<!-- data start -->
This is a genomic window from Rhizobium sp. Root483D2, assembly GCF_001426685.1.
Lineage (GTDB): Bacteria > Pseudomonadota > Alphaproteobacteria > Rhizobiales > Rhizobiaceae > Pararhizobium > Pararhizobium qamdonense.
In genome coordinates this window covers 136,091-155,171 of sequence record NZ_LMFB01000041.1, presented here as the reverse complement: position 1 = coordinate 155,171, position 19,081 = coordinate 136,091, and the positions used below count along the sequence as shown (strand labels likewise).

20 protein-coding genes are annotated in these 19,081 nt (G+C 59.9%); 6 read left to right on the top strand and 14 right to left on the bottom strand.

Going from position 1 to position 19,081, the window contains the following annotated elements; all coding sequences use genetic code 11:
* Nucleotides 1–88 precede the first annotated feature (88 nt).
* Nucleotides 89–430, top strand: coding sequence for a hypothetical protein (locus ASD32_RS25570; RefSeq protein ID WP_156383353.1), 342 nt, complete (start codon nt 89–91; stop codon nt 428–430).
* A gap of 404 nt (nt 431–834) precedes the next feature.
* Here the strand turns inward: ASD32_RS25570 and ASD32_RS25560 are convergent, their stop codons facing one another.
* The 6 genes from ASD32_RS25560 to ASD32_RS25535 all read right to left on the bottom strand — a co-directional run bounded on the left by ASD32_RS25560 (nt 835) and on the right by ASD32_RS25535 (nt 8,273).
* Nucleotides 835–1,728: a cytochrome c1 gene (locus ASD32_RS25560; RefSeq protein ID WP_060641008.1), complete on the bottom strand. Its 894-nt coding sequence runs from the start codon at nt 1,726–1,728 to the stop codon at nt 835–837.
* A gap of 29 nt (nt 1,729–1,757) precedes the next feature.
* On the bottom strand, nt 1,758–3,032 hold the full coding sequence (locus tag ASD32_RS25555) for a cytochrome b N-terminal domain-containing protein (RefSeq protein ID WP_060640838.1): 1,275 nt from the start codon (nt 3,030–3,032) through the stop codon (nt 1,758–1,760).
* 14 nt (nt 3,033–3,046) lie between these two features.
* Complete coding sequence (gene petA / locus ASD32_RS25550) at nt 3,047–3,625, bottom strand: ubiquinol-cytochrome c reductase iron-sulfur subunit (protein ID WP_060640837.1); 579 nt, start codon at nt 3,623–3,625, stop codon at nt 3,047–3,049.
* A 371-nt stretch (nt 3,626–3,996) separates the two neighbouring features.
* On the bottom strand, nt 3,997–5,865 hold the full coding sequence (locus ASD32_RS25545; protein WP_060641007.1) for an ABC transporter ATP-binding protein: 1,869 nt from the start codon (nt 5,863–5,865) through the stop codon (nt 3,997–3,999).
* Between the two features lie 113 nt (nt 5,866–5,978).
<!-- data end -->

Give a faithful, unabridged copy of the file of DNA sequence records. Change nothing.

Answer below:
This is a genomic window from Rhizobium sp. Root483D2, assembly GCF_001426685.1.
Lineage (GTDB): Bacteria > Pseudomonadota > Alphaproteobacteria > Rhizobiales > Rhizobiaceae > Pararhizobium > Pararhizobium qamdonense.
In genome coordinates this window covers 136,091-155,171 of sequence record NZ_LMFB01000041.1, presented here as the reverse complement: position 1 = coordinate 155,171, position 19,081 = coordinate 136,091, and the positions used below count along the sequence as shown (strand labels likewise).

20 protein-coding genes are annotated in these 19,081 nt (G+C 59.9%); 6 read left to right on the top strand and 14 right to left on the bottom strand.

Going from position 1 to position 19,081, the window contains the following annotated elements; all coding sequences use genetic code 11:
* Nucleotides 1–88 precede the first annotated feature (88 nt).
* Nucleotides 89–430, top strand: coding sequence for a hypothetical protein (locus ASD32_RS25570; RefSeq protein ID WP_156383353.1), 342 nt, complete (start codon nt 89–91; stop codon nt 428–430).
* A gap of 404 nt (nt 431–834) precedes the next feature.
* Here the strand turns inward: ASD32_RS25570 and ASD32_RS25560 are convergent, their stop codons facing one another.
* The 6 genes from ASD32_RS25560 to ASD32_RS25535 all read right to left on the bottom strand — a co-directional run bounded on the left by ASD32_RS25560 (nt 835) and on the right by ASD32_RS25535 (nt 8,273).
* Nucleotides 835–1,728: a cytochrome c1 gene (locus ASD32_RS25560; RefSeq protein ID WP_060641008.1), complete on the bottom strand. Its 894-nt coding sequence runs from the start codon at nt 1,726–1,728 to the stop codon at nt 835–837.
* A gap of 29 nt (nt 1,729–1,757) precedes the next feature.
* On the bottom strand, nt 1,758–3,032 hold the full coding sequence (locus tag ASD32_RS25555) for a cytochrome b N-terminal domain-containing protein (RefSeq protein ID WP_060640838.1): 1,275 nt from the start codon (nt 3,030–3,032) through the stop codon (nt 1,758–1,760).
* 14 nt (nt 3,033–3,046) lie between these two features.
* Complete coding sequence (gene petA / locus ASD32_RS25550) at nt 3,047–3,625, bottom strand: ubiquinol-cytochrome c reductase iron-sulfur subunit (protein ID WP_060640837.1); 579 nt, start codon at nt 3,623–3,625, stop codon at nt 3,047–3,049.
* A 371-nt stretch (nt 3,626–3,996) separates the two neighbouring features.
* On the bottom strand, nt 3,997–5,865 hold the full coding sequence (locus ASD32_RS25545; protein WP_060641007.1) for an ABC transporter ATP-binding protein: 1,869 nt from the start codon (nt 5,863–5,865) through the stop codon (nt 3,997–3,999).
* Between the two features lie 113 nt (nt 5,866–5,978).